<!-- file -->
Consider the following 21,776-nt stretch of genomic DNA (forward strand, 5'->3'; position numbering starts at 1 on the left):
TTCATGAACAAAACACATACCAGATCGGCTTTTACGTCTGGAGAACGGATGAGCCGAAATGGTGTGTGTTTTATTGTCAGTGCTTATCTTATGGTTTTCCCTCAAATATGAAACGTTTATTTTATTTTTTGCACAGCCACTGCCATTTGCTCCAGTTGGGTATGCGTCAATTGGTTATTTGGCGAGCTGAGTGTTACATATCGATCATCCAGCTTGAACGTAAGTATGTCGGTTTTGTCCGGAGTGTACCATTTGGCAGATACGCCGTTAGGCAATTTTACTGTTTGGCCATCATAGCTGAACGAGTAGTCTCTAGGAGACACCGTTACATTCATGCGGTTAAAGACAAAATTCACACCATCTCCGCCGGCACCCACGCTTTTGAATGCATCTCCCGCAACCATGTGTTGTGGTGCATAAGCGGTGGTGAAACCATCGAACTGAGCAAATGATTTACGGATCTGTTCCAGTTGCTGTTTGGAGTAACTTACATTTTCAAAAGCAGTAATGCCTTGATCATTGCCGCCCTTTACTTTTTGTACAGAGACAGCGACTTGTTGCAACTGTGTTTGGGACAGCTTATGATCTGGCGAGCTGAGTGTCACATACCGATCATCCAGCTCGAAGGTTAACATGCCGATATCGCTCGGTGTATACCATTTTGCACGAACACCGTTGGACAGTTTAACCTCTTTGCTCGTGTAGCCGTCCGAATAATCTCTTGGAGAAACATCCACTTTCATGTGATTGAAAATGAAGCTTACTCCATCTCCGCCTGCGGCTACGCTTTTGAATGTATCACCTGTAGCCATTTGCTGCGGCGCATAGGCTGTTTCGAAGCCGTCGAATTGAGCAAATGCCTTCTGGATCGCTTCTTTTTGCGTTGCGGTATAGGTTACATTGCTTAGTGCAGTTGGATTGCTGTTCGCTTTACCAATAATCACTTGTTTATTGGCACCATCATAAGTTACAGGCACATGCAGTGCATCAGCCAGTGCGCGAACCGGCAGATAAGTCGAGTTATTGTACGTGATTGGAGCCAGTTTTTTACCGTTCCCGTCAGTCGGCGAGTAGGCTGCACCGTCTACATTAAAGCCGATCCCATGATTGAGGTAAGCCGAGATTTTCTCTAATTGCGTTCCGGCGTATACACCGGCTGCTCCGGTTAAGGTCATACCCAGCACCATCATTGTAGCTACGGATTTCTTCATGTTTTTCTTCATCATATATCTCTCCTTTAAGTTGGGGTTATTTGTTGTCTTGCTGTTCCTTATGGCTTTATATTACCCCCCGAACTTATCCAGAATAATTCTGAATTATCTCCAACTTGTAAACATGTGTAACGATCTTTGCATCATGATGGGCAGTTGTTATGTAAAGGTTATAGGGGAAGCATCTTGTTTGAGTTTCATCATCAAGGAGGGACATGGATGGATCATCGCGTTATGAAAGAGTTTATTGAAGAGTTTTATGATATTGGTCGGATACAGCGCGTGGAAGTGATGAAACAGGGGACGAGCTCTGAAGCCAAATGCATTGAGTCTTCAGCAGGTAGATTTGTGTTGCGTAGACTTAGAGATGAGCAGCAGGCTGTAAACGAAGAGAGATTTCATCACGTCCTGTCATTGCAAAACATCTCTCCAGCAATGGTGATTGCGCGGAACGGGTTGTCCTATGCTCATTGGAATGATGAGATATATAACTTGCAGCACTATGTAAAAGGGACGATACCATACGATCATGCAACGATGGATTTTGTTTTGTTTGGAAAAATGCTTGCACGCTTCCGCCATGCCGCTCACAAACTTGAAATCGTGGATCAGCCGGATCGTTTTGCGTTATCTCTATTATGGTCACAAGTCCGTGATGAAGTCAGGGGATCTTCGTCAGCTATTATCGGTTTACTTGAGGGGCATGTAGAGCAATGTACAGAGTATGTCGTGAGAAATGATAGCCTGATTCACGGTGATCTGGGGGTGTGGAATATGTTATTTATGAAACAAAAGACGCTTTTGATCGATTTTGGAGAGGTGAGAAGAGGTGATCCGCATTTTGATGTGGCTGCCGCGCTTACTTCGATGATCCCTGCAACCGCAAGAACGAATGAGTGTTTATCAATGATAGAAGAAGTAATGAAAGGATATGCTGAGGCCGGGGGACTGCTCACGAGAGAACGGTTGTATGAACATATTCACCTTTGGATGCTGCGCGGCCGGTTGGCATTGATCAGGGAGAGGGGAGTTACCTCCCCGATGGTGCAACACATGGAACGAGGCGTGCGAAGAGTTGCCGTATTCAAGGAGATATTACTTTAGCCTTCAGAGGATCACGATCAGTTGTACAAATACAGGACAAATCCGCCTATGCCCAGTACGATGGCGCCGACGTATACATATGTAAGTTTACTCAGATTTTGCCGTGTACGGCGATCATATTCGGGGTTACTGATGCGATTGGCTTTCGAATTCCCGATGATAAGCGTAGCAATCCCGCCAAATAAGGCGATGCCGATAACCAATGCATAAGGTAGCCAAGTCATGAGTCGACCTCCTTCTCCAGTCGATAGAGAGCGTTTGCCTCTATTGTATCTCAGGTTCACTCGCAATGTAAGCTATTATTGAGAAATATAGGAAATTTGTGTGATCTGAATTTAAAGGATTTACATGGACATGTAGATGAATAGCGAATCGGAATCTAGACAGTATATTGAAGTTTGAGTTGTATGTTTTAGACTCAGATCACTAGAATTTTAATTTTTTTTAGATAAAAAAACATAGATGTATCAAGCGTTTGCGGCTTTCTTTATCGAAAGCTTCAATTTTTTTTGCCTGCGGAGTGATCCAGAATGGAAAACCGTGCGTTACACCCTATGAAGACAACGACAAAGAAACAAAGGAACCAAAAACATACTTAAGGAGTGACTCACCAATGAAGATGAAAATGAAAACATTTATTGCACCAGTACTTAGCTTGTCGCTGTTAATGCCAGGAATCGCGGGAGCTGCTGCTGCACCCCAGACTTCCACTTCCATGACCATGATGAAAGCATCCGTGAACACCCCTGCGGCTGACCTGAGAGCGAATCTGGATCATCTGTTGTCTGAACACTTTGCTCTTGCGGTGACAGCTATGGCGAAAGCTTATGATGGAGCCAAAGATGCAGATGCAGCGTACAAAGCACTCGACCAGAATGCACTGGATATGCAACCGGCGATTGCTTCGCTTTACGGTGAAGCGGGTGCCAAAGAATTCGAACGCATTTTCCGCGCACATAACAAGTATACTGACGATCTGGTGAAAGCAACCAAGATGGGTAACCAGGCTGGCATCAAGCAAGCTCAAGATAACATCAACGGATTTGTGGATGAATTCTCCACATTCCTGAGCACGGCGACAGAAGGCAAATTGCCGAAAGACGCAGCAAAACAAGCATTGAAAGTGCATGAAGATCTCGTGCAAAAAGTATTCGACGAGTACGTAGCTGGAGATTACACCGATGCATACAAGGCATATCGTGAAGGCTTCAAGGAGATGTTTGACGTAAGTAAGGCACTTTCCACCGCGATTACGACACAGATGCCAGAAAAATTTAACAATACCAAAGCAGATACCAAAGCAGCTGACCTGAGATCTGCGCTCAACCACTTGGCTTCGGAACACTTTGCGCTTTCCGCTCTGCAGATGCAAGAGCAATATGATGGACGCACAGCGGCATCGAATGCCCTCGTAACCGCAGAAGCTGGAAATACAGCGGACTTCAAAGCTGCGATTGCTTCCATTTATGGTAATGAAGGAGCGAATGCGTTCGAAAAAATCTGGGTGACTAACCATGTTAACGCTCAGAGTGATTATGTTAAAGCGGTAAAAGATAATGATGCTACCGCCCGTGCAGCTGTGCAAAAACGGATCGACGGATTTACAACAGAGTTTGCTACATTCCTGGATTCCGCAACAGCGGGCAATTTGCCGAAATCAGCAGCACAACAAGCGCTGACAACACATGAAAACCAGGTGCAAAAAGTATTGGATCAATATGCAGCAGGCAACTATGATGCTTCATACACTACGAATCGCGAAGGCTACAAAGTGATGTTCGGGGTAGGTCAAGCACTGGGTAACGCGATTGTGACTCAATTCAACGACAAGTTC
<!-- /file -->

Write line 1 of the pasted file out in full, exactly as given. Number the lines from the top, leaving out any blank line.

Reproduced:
Consider the following 21,776-nt stretch of genomic DNA (forward strand, 5'->3'; position numbering starts at 1 on the left):